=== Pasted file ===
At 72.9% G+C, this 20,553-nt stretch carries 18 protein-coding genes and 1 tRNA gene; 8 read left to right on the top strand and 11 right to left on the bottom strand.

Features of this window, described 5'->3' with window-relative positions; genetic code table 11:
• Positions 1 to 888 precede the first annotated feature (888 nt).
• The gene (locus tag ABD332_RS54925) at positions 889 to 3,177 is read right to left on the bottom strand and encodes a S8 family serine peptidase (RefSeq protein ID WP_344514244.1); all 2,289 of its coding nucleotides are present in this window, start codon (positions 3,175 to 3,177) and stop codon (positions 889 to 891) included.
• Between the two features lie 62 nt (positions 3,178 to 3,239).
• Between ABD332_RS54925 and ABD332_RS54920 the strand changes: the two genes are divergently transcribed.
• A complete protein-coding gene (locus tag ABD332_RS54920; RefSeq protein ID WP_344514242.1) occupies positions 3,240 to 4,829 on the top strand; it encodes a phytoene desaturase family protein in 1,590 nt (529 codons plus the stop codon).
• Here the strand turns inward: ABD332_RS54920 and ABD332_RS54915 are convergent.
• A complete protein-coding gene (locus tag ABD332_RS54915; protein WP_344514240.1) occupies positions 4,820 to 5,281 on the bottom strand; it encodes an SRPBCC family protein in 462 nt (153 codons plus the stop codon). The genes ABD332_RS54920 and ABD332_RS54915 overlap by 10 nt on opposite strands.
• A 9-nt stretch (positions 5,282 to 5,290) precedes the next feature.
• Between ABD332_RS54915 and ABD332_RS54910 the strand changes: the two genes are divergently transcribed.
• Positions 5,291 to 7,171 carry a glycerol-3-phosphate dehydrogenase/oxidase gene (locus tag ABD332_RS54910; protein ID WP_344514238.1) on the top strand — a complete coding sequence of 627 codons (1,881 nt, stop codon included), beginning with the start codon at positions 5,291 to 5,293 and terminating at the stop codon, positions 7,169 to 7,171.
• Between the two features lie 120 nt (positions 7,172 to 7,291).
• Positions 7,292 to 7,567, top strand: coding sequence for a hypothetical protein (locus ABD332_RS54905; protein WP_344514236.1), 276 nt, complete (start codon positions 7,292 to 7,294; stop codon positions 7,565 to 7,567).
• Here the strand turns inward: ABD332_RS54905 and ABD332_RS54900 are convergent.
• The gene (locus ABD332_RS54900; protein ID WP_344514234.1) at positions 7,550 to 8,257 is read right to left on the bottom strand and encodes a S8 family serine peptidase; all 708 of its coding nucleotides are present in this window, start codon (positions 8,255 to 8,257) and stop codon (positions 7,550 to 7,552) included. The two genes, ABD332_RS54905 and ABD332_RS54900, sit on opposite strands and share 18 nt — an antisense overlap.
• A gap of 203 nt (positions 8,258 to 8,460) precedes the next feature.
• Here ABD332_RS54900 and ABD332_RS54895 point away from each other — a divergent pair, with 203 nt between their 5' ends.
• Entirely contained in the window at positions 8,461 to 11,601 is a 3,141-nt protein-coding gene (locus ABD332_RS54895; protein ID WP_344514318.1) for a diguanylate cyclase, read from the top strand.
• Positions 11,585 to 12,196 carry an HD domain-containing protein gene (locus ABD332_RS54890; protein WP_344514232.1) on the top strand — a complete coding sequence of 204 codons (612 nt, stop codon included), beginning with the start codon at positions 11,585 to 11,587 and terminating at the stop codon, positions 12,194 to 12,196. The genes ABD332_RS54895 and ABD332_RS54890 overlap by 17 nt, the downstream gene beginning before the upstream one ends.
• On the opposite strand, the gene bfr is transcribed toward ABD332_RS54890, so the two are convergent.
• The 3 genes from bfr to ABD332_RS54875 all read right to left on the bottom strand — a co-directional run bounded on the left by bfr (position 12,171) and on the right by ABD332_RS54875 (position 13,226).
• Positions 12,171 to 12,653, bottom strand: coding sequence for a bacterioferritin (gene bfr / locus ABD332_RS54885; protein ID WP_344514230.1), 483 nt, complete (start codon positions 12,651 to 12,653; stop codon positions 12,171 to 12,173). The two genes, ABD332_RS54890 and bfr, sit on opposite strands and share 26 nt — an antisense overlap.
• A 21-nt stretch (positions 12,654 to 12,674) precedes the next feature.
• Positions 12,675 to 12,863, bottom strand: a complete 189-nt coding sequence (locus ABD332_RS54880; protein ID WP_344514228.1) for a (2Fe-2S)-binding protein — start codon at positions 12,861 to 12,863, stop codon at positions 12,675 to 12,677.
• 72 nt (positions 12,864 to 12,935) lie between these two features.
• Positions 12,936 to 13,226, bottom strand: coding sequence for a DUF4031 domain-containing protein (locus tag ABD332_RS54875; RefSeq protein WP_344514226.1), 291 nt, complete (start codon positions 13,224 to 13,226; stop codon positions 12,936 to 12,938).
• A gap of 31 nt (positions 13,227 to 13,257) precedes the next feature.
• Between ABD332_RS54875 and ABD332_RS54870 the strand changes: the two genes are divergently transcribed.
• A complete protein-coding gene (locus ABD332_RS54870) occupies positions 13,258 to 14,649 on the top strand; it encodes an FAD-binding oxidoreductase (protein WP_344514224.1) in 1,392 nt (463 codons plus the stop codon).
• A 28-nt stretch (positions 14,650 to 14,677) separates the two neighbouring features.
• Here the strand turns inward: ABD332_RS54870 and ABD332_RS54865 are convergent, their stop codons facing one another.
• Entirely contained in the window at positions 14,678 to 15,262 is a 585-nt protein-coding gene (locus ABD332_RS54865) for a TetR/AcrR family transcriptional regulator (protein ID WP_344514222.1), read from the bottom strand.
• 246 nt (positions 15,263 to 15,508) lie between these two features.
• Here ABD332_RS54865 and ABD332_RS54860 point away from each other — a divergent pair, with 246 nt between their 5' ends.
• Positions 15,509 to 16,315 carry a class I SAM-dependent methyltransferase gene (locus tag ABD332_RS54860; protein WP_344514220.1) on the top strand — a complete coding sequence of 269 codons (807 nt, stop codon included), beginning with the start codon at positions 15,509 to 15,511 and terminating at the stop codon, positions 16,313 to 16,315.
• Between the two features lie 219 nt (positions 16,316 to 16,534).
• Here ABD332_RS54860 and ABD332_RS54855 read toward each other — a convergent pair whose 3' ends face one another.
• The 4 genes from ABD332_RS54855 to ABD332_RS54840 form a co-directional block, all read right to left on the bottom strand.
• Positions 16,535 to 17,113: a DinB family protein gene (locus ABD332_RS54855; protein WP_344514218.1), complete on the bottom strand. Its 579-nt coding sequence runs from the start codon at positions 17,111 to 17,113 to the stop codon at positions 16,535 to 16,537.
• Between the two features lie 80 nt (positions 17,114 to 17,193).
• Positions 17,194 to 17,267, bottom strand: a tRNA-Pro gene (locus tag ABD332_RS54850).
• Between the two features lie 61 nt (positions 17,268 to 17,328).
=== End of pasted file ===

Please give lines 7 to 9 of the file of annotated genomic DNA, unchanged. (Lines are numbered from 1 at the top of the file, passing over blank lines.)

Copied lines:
• A complete protein-coding gene (locus tag ABD332_RS54920; RefSeq protein ID WP_344514242.1) occupies positions 3,240 to 4,829 on the top strand; it encodes a phytoene desaturase family protein in 1,590 nt (529 codons plus the stop codon).
• Here the strand turns inward: ABD332_RS54920 and ABD332_RS54915 are convergent.
• A complete protein-coding gene (locus tag ABD332_RS54915; protein WP_344514240.1) occupies positions 4,820 to 5,281 on the bottom strand; it encodes an SRPBCC family protein in 462 nt (153 codons plus the stop codon). The genes ABD332_RS54920 and ABD332_RS54915 overlap by 10 nt on opposite strands.